The Mist

Dir. Frank Darabont

There be evil in yonder mist I tells ya!

Stephen King adaptations can be tricky, and often quite schlocky. For every Carrie or The Shining, we get a The Mangler. The writer’s work doesn’t always transfer well to the screen and quite often just goes straight to DVD. Not that this is a bad thing, mind... I mean c'mon - look whose blog you're reading here and stuff I positively delight in.
Having helmed The Shawshank Redemption and The Green Mile, Frank Darabont is no stranger to King’s work. The Mist provides us with his first adaptation of one’s of King’s horror stories, though it’s easy to see why the director chose this novella to film.
All the ingredients are ripe to make a gripping ‘small-band-of-people-seek-refuge-in-one-location-from-mysterious-force’ movie, akin to Night of the Living Dead or any number of John Carpenter films.
The Mist however, manages to exploit the formula for all its worth and Darabont turns in a finely honed piece of taut and suspenseful cinema that still manages to feel fresh and, most importantly, surprising.

The characters are well drawn and sometimes even complex: an artist father and his young son, a teacher who recently moved into town but is still viewed as an ‘outsider’, a hard-nosed lawyer from out of town, a couple of beer swilling good ole’ boys, a local religious zealot, a gutsy older woman, a philosophical bag-boy and a doomed young couple. Each of the cast (this film has a great cast) provides sturdy performances which enhance the carefully constructed mood of desperation and suspense.

Of course, it comes as no surprise that there is something-lurking-outside-in-the-mist – this is Stephen King after all – but the way in which Darabont slowly, surely makes us realise this, is a real treat. He wisely only offers us tantalising glimpses: a tentacle here, a strange noise there, or with stripped bare, spine-tingling utterances such as ‘there’s something in the mist.’ As the story unfolds, the constant dread-saturated mood shifts up a gear and events become increasingly tense, with bizarre critters and splashy effects. The location becomes suitably claustrophobic after a while and the inevitable stragglers, who every now and again decide they need to go outside to ‘get help’, provide us with momentary relief from the harsh florescent lighting and the hum of the refrigerators in the store.

When watching films of this nature it is usually easy for the audience to sit back and point out the mistakes the characters make, smugly assured that they would never be two-dimensional enough to make the same unwise decisions. Go outside into the mist to look for help? Erm, no. Obviously the sensible thing to do would be to stay put and wait for the military to come to the rescue. Right? With The Mist though, Darabont manages to subvert a few clichés and really make the audience think twice about assumptions they have made and characters they have aligned themselves with.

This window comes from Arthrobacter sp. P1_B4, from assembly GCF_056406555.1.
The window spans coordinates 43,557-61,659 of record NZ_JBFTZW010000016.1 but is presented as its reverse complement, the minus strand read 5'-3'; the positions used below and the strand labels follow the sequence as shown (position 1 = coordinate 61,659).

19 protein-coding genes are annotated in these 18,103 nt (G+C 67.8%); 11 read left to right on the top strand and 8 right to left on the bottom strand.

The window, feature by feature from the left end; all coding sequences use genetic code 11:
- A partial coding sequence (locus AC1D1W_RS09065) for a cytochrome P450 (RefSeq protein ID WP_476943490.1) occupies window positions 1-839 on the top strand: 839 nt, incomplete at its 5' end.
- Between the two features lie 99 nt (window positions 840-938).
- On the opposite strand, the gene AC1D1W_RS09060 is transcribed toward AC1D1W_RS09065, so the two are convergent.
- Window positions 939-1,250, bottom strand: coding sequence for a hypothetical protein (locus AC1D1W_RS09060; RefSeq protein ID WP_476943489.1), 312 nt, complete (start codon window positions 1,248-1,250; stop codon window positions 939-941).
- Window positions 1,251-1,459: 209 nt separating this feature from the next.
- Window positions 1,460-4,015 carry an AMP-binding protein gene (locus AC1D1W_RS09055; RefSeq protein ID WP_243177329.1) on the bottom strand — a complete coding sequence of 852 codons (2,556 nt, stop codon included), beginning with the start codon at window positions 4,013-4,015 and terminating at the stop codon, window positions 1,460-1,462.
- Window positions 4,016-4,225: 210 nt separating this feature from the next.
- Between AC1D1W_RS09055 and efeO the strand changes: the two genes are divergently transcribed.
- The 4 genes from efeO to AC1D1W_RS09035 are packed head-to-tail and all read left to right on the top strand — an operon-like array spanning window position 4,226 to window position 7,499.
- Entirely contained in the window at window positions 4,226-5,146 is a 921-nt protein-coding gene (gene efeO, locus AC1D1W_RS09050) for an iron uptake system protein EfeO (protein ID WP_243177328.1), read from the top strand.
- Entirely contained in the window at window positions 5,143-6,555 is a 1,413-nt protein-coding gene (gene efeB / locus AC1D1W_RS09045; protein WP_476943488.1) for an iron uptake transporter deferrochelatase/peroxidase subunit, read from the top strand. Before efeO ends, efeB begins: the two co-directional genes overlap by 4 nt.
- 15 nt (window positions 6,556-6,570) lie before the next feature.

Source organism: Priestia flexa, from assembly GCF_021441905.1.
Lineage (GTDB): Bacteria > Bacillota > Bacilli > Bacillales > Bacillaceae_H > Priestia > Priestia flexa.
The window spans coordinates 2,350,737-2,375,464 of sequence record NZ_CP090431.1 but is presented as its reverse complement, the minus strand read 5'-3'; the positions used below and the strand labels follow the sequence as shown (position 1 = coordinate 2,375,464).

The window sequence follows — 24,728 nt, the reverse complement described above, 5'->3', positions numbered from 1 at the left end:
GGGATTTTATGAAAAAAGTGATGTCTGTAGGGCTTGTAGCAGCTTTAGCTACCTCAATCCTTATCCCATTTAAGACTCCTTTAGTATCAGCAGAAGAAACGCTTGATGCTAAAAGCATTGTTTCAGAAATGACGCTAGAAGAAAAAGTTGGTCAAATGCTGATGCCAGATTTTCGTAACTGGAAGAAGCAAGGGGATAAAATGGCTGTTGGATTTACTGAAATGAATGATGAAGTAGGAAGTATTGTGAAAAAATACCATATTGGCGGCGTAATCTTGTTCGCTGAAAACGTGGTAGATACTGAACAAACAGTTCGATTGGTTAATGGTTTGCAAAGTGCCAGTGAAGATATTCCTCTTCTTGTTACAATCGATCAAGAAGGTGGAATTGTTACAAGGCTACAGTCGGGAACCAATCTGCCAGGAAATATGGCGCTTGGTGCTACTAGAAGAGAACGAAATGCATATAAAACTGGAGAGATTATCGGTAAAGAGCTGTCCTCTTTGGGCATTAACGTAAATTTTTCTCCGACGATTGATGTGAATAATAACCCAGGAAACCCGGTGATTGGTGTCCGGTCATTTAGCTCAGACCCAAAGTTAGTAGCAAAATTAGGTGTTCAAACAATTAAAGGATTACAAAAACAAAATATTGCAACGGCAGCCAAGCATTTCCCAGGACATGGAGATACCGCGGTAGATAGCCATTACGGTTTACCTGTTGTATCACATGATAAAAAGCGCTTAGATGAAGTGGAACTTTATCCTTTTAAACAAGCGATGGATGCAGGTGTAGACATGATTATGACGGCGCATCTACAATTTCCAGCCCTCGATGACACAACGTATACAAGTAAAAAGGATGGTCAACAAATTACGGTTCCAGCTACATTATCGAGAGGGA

The group of people in the supermarket eventually break into two clear groups: the realists, who try to keep a clear head and deal rationally with the irrational situation at hand; and those who have sided with the fire and brimstone spewing fundamentalist Mrs Carmody, who views events as a sign that God is quite mad with humanity and repentance is the only hope. To her credit, Marcia Gay Harden manages to elicit some sympathy as Carmody, and really delivers a barn-storming performance. In the hands of someone else, the character could have been reduced to gnashing teeth and frenzied caricature. It is perhaps because of her extremity and unreasonable preachings that the other characters appear so normal.

Morality, philosophy, religion and human nature all come under scrutiny from the characters as they debate about what to do. Of course talk eventually turns to what might have caused the mist and the creatures inside it. Ideas regarding space/time continuums and parallel worlds are dragged out and dusted off, but before we have time to roll our eyes, a long shimmering plot strand explodes and hell breaks loose, momentarily brushing sci-fi jargon under the blood-splattered rug.

When we do finally venture out of the chaos of the supermarket into the forboding quiet of the mist, and see the full extent of the destruction outside, Darabont cranks up the Dead Can Dance laden soundtrack to full effect and events take a positively Lovecraftian turn.
Without wishing to give too much away, the shock ending will have you reeling as you stumble to reassess previous events and choices characters have made (and the choices/assumptions you made with them as a viewer) and how they led to such nihilism.

‘There be evil in that there mist!’


Anonymous said…
A lovecraftian twist eh!? I must check this out. Great blog James, I'm looking forward to reading more.
James Gracey said…
lovecraftian indeed - this film was such a pleasant surprise...
thanks for your comment - hope all is well with you harajukujam...
: said…
My favorite American horror film of the last decade, hands down. IMO it's just about the perfect horror movie, save for some not-quite-perfect CGI in the "tentacles under the door" scene -- after that, the CGI is flawless. In fact, I've said on more than one occasion that, with the leviathan creature at the end, Darabont perfectly captured what I saw in my head when I read King's novella. I couldn't believe how eerily close it came . . . .

James Gracey said…
Yes, I think The Mist is VASTLY underrated. I know it rattled a lot of cages, but I thought the ending was just right. A flawless King adaptation.

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